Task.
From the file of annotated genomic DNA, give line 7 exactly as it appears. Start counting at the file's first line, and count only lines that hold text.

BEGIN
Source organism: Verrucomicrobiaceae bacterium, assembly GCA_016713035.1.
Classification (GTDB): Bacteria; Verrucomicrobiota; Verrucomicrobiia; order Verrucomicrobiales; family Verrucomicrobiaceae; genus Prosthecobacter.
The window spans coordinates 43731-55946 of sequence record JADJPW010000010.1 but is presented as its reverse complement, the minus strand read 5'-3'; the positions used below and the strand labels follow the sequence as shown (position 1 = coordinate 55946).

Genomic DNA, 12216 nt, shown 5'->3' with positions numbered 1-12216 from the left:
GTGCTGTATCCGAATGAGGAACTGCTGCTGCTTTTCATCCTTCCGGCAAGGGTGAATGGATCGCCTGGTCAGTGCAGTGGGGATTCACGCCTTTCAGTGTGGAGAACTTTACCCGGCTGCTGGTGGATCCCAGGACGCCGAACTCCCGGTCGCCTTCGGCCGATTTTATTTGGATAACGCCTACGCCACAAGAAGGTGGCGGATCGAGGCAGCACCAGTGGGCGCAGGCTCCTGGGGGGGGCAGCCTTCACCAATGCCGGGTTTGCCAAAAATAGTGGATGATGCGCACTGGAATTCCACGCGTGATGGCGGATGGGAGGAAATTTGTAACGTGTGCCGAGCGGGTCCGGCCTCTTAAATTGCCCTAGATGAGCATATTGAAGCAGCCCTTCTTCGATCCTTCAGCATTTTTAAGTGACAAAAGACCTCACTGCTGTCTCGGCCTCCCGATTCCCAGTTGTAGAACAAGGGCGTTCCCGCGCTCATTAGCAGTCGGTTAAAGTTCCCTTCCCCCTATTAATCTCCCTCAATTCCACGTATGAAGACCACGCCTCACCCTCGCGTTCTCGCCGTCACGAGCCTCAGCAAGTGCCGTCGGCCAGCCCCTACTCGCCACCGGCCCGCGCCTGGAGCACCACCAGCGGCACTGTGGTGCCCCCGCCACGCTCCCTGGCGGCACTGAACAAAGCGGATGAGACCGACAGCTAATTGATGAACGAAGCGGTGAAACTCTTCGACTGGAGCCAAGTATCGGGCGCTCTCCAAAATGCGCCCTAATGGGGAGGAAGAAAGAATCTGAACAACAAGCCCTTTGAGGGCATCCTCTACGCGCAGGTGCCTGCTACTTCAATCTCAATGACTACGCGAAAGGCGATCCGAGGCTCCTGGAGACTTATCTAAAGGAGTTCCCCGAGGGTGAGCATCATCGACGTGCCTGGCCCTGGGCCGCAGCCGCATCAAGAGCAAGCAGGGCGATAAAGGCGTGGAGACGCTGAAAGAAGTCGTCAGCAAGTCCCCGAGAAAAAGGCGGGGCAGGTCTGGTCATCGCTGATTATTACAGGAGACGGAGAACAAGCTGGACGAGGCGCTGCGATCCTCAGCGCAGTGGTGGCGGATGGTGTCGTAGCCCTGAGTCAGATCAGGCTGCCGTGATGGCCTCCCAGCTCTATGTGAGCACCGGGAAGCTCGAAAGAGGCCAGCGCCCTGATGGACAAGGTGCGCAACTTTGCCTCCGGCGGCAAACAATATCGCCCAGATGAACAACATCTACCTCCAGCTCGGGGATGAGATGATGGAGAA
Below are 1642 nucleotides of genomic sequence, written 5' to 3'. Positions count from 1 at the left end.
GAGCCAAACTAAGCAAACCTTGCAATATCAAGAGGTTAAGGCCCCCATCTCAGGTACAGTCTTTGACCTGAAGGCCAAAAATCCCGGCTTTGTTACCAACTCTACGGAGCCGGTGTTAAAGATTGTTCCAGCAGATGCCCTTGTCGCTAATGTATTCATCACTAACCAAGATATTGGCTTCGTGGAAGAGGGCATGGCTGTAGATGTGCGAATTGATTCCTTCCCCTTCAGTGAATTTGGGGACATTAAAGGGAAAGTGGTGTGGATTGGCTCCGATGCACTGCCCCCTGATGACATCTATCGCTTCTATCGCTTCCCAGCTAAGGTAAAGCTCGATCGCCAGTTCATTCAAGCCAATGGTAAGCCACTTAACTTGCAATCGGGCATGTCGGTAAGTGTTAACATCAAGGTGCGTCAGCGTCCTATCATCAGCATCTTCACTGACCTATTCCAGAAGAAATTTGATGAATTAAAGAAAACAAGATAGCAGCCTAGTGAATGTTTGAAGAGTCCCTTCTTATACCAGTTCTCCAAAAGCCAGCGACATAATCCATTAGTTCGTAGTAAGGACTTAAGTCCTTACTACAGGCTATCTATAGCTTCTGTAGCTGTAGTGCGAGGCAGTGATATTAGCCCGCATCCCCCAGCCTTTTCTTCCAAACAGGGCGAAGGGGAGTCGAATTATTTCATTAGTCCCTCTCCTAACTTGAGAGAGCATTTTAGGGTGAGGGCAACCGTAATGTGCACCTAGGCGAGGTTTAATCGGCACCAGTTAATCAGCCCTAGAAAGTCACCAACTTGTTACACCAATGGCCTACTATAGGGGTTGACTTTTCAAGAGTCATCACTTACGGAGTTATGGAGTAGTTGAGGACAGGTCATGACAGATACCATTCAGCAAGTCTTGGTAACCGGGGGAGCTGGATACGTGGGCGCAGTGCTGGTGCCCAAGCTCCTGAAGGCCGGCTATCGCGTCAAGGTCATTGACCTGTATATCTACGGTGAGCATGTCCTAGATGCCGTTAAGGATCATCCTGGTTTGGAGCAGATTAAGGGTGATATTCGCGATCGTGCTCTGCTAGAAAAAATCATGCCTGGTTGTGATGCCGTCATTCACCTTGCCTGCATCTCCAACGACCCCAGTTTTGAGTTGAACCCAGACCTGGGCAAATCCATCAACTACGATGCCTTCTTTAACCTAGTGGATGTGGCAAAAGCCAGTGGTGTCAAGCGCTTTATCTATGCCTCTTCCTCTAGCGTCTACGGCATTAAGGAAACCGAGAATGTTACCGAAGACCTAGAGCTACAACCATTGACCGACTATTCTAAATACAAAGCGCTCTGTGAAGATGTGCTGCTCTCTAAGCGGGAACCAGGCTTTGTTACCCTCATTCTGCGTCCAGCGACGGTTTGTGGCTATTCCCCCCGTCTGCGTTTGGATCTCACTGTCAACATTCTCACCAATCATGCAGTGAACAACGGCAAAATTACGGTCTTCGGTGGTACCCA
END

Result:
GAGCCAAACTAAGCAAACCTTGCAATATCAAGAGGTTAAGGCCCCCATCTCAGGTACAGTCTTTGACCTGAAGGCCAAAAATCCCGGCTTTGTTACCAACTCTACGGAGCCGGTGTTAAAGATTGTTCCAGCAGATGCCCTTGTCGCTAATGTATTCATCACTAACCAAGATATTGGCTTCGTGGAAGAGGGCATGGCTGTAGATGTGCGAATTGATTCCTTCCCCTTCAGTGAATTTGGGGACATTAAAGGGAAAGTGGTGTGGATTGGCTCCGATGCACTGCCCCCTGATGACATCTATCGCTTCTATCGCTTCCCAGCTAAGGTAAAGCTCGATCGCCAGTTCATTCAAGCCAATGGTAAGCCACTTAACTTGCAATCGGGCATGTCGGTAAGTGTTAACATCAAGGTGCGTCAGCGTCCTATCATCAGCATCTTCACTGACCTATTCCAGAAGAAATTTGATGAATTAAAGAAAACAAGATAGCAGCCTAGTGAATGTTTGAAGAGTCCCTTCTTATACCAGTTCTCCAAAAGCCAGCGACATAATCCATTAGTTCGTAGTAAGGACTTAAGTCCTTACTACAGGCTATCTATAGCTTCTGTAGCTGTAGTGCGAGGCAGTGATATTAGCCCGCATCCCCCAGCCTTTTCTTCCAAACAGGGCGAAGGGGAGTCGAATTATTTCATTAGTCCCTCTCCTAACTTGAGAGAGCATTTTAGGGTGAGGGCAACCGTAATGTGCACCTAGGCGAGGTTTAATCGGCACCAGTTAATCAGCCCTAGAAAGTCACCAACTTGTTACACCAATGGCCTACTATAGGGGTTGACTTTTCAAGAGTCATCACTTACGGAGTTATGGAGTAGTTGAGGACAGGTCATGACAGATACCATTCAGCAAGTCTTGGTAACCGGGGGAGCTGGATACGTGGGCGCAGTGCTGGTGCCCAAGCTCCTGAAGGCCGGCTATCGCGTCAAGGTCATTGACCTGTATATCTACGGTGAGCATGTCCTAGATGCCGTTAAGGATCATCCTGGTTTGGAGCAGATTAAGGGTGATATTCGCGATCGTGCTCTGCTAGAAAAAATCATGCCTGGTTGTGATGCCGTCATTCACCTTGCCTGCATCTCCAACGACCCCAGTTTTGAGTTGAACCCAGACCTGGGCAAATCCATCAACTACGATGCCTTCTTTAACCTAGTGGATGTGGCAAAAGCCAGTGGTGTCAAGCGCTTTATCTATGCCTCTTCCTCTAGCGTCTACGGCATTAAGGAAACCGAGAATGTTACCGAAGACCTAGAGCTACAACCATTGACCGACTATTCTAAATACAAAGCGCTCTGTGAAGATGTGCTGCTCTCTAAGCGGGAACCAGGCTTTGTTACCCTCATTCTGCGTCCAGCGACGGTTTGTGGCTATTCCCCCCGTCTGCGTTTGGATCTCACTGTCAACATTCTCACCAATCATGCAGTGAACAACGGCAAAATTACGGTCTTCGGTGGTACCCA